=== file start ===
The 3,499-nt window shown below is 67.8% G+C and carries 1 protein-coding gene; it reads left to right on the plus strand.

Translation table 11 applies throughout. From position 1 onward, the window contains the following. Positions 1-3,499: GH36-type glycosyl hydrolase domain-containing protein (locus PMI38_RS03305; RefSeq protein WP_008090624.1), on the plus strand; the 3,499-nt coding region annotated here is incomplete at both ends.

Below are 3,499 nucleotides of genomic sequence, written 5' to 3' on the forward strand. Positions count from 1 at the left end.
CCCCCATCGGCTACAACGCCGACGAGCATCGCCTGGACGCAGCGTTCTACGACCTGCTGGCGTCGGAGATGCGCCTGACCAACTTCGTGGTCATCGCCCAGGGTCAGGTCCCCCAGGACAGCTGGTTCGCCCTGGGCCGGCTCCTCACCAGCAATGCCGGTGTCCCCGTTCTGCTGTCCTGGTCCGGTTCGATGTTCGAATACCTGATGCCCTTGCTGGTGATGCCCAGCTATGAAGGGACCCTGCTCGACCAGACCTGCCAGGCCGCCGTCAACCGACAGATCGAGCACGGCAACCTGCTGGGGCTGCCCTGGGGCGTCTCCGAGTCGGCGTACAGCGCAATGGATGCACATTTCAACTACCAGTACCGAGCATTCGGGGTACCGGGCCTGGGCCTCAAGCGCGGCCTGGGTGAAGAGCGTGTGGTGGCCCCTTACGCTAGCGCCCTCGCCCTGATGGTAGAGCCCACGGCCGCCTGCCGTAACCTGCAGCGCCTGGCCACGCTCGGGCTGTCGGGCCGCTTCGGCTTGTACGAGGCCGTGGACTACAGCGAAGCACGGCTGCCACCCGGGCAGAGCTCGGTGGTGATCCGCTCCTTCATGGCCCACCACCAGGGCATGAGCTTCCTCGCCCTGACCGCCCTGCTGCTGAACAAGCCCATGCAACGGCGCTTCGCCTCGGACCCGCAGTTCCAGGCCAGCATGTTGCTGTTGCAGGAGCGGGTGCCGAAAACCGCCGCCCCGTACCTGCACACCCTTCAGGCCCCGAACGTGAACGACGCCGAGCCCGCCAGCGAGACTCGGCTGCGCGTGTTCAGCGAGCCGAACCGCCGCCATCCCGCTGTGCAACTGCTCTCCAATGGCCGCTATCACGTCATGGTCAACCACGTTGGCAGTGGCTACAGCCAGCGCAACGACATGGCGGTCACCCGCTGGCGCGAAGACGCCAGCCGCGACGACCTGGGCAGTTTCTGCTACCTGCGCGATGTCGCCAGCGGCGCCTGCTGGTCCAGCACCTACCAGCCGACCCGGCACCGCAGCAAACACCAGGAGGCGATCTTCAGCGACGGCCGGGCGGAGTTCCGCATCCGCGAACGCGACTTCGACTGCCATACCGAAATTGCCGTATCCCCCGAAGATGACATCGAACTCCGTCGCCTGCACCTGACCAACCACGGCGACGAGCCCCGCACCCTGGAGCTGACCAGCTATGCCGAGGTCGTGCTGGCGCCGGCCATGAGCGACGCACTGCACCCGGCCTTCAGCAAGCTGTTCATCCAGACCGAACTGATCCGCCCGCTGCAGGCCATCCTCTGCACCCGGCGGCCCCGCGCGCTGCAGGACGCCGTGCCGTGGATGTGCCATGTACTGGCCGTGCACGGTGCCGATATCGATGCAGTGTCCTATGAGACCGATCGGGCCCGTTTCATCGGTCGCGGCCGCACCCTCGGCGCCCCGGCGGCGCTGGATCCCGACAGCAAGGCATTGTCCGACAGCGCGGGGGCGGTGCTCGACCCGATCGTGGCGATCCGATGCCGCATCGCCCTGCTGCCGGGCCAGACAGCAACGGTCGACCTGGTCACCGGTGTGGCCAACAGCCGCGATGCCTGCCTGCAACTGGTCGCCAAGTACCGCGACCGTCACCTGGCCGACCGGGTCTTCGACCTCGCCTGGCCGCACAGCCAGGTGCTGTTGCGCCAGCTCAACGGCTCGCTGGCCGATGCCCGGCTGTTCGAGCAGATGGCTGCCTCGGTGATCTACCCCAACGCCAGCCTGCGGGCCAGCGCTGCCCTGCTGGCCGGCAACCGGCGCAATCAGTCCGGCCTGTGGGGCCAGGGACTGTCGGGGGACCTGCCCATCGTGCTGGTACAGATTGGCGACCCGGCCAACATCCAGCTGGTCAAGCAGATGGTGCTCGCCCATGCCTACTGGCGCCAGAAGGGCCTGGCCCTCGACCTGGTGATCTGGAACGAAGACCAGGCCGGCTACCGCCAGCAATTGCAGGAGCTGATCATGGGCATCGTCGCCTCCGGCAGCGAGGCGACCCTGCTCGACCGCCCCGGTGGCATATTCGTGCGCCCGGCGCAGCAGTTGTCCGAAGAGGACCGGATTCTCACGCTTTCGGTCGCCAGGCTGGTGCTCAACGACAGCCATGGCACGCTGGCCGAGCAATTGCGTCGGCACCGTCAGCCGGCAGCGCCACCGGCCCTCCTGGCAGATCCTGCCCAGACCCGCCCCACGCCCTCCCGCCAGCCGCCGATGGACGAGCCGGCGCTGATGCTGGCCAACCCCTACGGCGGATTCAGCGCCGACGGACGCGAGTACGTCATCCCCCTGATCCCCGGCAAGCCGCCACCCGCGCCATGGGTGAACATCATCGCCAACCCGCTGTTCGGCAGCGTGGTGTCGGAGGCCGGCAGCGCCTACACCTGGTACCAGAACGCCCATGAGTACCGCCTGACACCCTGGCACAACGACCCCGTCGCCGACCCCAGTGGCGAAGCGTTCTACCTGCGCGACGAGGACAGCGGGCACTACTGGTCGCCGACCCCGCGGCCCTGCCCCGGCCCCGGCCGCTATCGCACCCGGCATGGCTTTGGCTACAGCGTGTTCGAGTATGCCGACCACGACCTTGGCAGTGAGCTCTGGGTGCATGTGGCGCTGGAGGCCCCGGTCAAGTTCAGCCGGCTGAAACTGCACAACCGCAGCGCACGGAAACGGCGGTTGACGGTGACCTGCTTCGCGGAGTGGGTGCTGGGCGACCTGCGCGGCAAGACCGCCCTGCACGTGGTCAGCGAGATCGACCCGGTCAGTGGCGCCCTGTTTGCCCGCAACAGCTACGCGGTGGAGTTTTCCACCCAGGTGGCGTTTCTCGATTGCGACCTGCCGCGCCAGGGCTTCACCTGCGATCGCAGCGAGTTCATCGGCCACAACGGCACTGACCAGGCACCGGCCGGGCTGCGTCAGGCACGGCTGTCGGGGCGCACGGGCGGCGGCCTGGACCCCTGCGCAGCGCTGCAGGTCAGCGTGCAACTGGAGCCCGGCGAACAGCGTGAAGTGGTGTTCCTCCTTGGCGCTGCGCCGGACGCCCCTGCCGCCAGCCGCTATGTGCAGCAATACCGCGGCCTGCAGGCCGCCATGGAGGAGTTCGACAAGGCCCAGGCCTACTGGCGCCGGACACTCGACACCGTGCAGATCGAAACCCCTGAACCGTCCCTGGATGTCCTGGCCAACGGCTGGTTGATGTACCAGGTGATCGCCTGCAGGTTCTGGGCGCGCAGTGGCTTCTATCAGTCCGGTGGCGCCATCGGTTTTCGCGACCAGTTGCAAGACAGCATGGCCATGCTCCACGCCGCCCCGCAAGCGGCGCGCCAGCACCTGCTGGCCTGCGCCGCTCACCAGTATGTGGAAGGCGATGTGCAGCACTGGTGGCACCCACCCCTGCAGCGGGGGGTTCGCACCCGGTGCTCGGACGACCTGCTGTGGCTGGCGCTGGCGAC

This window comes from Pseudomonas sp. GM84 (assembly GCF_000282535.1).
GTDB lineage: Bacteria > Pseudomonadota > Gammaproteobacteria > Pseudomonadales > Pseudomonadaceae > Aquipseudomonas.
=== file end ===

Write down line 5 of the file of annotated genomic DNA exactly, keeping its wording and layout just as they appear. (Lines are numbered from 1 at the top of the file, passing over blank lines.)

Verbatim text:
This window comes from Pseudomonas sp. GM84 (assembly GCF_000282535.1).